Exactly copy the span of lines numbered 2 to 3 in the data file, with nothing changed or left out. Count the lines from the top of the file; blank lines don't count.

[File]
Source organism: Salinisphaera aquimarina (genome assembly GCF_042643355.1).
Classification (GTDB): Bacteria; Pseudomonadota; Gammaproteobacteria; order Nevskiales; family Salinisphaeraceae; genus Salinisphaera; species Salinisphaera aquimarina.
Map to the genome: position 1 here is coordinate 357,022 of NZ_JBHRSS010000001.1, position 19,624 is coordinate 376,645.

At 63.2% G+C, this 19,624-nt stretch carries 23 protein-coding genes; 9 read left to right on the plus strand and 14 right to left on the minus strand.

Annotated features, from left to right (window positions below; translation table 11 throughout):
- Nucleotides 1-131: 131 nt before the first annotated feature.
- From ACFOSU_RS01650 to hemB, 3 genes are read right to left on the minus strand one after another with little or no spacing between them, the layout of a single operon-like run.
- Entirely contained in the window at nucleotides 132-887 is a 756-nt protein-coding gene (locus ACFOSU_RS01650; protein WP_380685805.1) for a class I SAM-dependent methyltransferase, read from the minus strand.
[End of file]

Classification (GTDB): Bacteria; Pseudomonadota; Gammaproteobacteria; order Nevskiales; family Salinisphaeraceae; genus Salinisphaera; species Salinisphaera aquimarina.
Map to the genome: position 1 here is coordinate 357,022 of NZ_JBHRSS010000001.1, position 19,624 is coordinate 376,645.